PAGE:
A Philips PW-1050 diffractometer was used to obtain the X-ray diffraction (XRD) patterns, which was operated at 40 kV and 30 mA, using Ni-filtered Cu Kα radiation (1.5419 Å). The patterns were taken in the 20–80° 2θ range with the step of 0.05° and collection time of 1 s per step.
The influence of the voltage of anodization and the VO deposition on optical properties of TNTs were measured by UV-Vis spectrophotometer Shimadzu UV-2600 (Japan).
For photocatalysis, a circle-shaped TiO2 film with a diameter of 1 cm was used as a photocatalyst. Based on the surface of the circle and the morphological parameters of the nanotube, the active surface area was calculated, i.e., available TiO2 surface for photocatalysis. The active surface area for photocatalysis was calculated by multiplying the number of nanotubes standing on the surface of 0.78 cm2 by the sum of areas of the outer shell, inner shell of the nanotubes and the surface of the upper side of the nanotubes (ring surface representing the wall thickness). The bottom surface of the nanotubes is neglected and is not included in the calculation of the active surface, because it represents a minor contribution and is unlikely to be accessible. The values of active areas are shown in Table 1. To be able to compare the photocatalytic activity of nanotubes of different morphologies, all photocatalytic activities were normalized to the active surface of T-10. The photocatalytic activity of samples (T and TV) was examined through the decomposition of methyl orange solution. Samples were immersed in 3 mL 5 M dye solution. Before photocatalytic measurement, samples were left in the solution for 1 h in the dark to obtain adsorption/desorption equilibrium. For illumination, a Hamamatsu spot light source LC8 was used with an intensity of 5.2 mW/cm2. The UV–visible absorption spectrum was recorded using a Varian Cary 50 Scan spectrophotometer to evaluate the photocatalytic performance. Besides photocatalytic activity, an investigation of the photolysis of MO was also performed. The photocatalytic activity was represented as C/C0 versus time of illumination (t), where C0 is initial dye concentration and C is dye concentration obtained after various interval of time.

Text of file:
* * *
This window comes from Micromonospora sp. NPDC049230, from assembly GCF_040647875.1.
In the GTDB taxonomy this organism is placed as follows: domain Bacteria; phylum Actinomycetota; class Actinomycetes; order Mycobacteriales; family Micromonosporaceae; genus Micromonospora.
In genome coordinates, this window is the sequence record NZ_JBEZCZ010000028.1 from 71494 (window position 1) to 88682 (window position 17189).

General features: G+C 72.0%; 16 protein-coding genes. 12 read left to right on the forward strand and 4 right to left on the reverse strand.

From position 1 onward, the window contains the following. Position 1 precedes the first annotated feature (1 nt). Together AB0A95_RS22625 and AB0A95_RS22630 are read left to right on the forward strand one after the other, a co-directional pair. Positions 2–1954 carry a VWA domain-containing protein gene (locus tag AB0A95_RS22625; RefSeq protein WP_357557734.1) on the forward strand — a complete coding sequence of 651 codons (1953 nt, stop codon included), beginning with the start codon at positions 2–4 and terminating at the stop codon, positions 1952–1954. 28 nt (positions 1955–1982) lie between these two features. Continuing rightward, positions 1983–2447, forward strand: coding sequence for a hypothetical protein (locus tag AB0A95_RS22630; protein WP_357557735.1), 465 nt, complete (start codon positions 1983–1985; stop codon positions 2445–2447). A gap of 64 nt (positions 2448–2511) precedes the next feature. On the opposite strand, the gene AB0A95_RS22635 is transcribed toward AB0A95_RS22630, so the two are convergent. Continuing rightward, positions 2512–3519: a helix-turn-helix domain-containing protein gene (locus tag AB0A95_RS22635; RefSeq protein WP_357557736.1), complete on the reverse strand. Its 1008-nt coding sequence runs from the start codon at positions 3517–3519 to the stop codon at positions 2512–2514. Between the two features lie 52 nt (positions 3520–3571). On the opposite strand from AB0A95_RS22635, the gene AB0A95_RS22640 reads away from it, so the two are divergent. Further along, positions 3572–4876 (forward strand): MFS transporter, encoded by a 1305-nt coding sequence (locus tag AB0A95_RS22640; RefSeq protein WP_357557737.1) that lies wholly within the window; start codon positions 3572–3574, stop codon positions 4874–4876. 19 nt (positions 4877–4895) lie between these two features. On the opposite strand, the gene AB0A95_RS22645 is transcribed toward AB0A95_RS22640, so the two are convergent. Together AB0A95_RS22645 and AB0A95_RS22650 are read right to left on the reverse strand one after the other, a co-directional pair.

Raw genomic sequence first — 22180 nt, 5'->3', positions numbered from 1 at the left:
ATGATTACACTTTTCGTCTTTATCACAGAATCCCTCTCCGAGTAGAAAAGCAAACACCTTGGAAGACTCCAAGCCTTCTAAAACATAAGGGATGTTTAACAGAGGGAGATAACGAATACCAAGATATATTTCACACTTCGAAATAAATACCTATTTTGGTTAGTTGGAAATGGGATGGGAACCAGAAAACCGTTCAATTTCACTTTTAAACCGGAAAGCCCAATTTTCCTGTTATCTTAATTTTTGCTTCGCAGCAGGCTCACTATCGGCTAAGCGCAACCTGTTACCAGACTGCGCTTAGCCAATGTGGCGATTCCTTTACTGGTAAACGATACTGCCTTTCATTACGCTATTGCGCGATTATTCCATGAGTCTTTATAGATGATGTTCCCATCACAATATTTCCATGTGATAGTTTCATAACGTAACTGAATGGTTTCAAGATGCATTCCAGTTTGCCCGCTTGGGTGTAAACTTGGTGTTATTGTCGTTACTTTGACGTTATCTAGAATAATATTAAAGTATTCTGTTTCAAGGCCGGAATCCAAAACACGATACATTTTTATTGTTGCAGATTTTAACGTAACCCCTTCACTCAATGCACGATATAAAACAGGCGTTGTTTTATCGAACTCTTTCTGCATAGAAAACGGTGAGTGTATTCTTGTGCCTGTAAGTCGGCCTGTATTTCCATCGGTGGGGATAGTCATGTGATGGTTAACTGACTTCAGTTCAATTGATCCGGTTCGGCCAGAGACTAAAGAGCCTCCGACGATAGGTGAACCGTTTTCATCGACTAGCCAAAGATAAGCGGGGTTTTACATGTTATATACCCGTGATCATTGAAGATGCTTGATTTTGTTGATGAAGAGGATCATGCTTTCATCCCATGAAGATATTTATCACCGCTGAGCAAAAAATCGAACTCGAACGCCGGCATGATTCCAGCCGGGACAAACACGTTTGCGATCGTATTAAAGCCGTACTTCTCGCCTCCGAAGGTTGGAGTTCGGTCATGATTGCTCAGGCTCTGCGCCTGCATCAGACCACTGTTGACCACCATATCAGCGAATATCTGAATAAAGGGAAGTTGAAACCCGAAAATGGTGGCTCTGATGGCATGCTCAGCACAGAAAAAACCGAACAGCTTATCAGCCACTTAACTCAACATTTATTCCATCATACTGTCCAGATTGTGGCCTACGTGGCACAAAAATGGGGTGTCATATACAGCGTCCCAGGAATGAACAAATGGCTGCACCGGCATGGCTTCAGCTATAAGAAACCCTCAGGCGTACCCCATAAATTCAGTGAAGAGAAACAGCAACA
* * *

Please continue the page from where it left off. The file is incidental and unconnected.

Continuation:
The photocatalytic efficiency was calculated according to the equation:
E f f i c i e n c y = C 0 C 120 C 0   100   %
where C120 is the final dye concentration.
A Keithley 2400 source meter (Beaverton, OR, USA)was used for 2-point resistivity measurements (d.c.) to determine the devices current–voltage (I-V) characteristics. The voltage was swiped from 0 V to +10 V/−10 V and back with a scan speed of 1 V/s. Five different positions were tested on each foil, and the averages with respective errors were plotted in Figure 7. Fiberoptic-Heim LQ 1100 (intensity 1.83 mW/mm2) was used as a light source. All measurements were performed at room temperature, in an ambient atmosphere with 30% relative humidity.

4. Conclusions